Wednesday, February 11, 2009

The Whitney: Alexander Calder's Paris Years

To me, Calder's name has always denoted whimsy and innovation. I got to see that and much more in Alexander Calder: The Paris Years, 1926-1933 at the Whitney. Loaded with wire portraits and figures, abstract sculptures and paintings, sketches, illustrations, film footage, and of course Calder's Circus, the exhibit is an exciting and busy experience.

First I was met with a wall full of contour-drawing-like wire faces of his friends and some famous people. Many were hanging, slowly spinning and casting crazy intersecting shadows. The shadows of Calder's wire pieces are a big part of the fun, so I think they should always be highlighted. Unfortunately the lighting didn't make for the boldness I would have liked, but still a cool collection of unique portraits.

Several rooms were dedicated to his abstract sculpture, many of which mechanical in some way or hung to encourage movement. Not too many mobiles, as I believe he began working on those more in the 30's. He seemed fascinated by the interaction of line and sphere, even devoting a series of large paintings to abstract studies of the subject. (I had never really seen his paintings before so I found these particularly interesting.) There were also some paintings and cartoons relating to the circus, which remained a pervasive subject for Calder.

A lot of miscellaneous wire sculptures were on display, including portraits of the singer and dancer Josephine Baker and an cute movable fish bowl. His understanding and use of line is marvelous. Several of them were abstract, complex, and movable, which was cool but I wish I could have seen them in action. There was a video showing one in motion but I was left to imagine how the rest functioned, which was too bad.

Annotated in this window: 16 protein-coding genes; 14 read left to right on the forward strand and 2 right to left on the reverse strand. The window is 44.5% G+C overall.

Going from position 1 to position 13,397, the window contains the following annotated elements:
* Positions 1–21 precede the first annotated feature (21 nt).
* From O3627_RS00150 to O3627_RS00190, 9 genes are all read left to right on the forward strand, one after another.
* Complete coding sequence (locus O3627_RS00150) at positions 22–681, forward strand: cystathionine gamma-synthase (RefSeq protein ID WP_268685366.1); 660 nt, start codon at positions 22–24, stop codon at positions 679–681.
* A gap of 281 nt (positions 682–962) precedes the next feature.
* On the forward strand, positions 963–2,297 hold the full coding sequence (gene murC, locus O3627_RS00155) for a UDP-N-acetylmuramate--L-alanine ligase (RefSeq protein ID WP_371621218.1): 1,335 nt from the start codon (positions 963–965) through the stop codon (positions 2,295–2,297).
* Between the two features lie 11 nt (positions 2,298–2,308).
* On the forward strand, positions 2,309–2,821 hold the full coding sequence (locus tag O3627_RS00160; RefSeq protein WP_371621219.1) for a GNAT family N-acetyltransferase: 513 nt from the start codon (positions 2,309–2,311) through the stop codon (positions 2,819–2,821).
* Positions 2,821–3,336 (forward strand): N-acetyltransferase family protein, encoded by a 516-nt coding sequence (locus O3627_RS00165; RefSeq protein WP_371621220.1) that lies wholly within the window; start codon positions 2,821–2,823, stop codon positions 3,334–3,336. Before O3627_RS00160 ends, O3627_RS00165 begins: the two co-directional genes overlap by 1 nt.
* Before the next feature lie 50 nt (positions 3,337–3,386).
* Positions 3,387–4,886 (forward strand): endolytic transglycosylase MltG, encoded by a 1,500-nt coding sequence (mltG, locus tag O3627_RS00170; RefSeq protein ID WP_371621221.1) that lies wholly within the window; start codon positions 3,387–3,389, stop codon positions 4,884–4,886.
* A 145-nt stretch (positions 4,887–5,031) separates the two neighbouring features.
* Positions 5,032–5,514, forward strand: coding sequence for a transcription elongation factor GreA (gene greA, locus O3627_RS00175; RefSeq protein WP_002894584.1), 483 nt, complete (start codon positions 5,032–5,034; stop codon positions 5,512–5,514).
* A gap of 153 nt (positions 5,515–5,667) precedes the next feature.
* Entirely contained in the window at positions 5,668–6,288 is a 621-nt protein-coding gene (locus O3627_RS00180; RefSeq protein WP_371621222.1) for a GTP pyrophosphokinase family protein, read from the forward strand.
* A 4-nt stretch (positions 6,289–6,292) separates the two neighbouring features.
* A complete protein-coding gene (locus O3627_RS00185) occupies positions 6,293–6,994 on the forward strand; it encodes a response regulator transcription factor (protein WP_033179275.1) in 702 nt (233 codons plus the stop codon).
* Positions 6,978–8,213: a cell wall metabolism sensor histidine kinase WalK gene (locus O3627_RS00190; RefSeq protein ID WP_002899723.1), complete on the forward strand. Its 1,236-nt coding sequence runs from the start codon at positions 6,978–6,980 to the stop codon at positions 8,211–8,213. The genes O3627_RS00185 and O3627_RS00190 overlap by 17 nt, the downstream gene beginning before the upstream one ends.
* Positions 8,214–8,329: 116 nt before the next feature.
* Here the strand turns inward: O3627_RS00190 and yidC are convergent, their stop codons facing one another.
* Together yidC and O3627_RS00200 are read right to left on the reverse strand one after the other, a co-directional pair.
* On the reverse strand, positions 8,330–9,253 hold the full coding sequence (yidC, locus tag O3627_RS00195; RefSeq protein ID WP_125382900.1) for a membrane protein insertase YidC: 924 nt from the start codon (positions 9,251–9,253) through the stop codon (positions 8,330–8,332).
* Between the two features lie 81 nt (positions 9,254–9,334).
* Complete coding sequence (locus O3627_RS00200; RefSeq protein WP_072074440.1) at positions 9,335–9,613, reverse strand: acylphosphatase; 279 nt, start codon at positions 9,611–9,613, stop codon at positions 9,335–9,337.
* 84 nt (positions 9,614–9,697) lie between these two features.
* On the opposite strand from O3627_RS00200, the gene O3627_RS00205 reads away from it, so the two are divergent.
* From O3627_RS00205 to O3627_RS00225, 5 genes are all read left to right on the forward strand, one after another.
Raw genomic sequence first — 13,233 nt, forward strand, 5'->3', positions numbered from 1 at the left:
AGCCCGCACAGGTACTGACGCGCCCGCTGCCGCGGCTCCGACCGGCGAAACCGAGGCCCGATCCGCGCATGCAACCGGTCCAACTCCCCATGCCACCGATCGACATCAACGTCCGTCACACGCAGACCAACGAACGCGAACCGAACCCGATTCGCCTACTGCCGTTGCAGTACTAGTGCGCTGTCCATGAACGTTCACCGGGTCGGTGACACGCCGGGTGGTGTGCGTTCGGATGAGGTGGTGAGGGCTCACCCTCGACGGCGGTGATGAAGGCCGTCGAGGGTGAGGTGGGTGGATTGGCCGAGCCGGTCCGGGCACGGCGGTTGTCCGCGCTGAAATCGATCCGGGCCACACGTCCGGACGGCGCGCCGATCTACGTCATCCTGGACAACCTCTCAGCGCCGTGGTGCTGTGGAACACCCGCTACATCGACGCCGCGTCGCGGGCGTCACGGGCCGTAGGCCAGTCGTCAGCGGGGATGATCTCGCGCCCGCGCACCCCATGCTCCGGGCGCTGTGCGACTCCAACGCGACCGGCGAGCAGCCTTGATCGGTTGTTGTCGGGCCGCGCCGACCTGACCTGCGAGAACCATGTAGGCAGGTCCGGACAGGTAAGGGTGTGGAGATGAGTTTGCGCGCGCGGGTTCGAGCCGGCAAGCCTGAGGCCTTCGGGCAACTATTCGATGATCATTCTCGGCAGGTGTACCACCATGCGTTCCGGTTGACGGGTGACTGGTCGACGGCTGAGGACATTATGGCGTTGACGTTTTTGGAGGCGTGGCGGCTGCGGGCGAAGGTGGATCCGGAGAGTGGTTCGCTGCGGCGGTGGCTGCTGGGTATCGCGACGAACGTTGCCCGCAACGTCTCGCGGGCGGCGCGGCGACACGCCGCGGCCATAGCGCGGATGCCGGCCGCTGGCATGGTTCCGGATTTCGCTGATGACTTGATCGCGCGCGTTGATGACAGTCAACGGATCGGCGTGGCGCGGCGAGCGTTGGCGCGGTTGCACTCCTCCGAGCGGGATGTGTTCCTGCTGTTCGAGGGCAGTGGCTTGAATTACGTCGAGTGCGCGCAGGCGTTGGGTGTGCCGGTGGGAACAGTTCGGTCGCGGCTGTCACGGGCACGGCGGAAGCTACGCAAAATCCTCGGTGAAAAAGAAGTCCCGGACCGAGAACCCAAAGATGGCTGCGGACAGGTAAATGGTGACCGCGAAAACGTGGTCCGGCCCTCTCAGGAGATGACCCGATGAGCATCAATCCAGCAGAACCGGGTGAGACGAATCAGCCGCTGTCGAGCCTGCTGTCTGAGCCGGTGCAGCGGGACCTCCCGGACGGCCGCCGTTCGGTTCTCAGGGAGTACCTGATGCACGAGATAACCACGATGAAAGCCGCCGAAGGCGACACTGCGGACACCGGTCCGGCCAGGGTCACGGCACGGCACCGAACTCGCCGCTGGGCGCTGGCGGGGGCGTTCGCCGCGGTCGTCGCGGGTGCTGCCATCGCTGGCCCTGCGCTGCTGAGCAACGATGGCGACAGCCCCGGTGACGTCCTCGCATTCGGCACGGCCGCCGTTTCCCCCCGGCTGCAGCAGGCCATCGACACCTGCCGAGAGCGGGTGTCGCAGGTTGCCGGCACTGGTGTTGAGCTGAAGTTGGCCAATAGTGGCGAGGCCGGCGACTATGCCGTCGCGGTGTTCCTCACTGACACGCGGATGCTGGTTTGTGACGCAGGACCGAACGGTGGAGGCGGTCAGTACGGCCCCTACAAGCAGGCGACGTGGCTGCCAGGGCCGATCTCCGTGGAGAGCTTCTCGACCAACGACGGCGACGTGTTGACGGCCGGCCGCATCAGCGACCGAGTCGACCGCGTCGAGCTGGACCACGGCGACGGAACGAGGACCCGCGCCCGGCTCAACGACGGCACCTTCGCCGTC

The largest room was a showcase for Cirque Calder, with several pieces of the set arranged in a glass case beneath videos of the pieces in motion. There were tight rope walkers, a bucking bronco, a belly dancer, a lion tamer, and various other excitements. Each wonder was mainly composed of wire and bits of fabric.

The walls were lined with even more circus-related sculptures and preliminary sketches. There was a small viewing room with a video of Calder performing his circus in the 1961. It is adorable. He operates his many delights with deftness and joy, controlling them with string and wire to entertain an unseen but laughing audience: a very early example of performance art. His ingenuity seems boundless, engineering scenarios I couldn't have imagined. One of my favourites was a large wire woman to whom small birds sailed down on plastic strings. There was also a little man who could smoke a cigar and blow up a balloon.

All in all it is a lovely exhibition, a testament to an incredibly talented man's gleeful imagination and penchant for entertaining. The sheer amount of pieces is very impressive, ensuring visitors a lengthy stay. I saw several children there and they seemed to be having as much fun as the adults. It's only up until Feb 15, so get yourself there as soon as you can! You can watch the circus video below.

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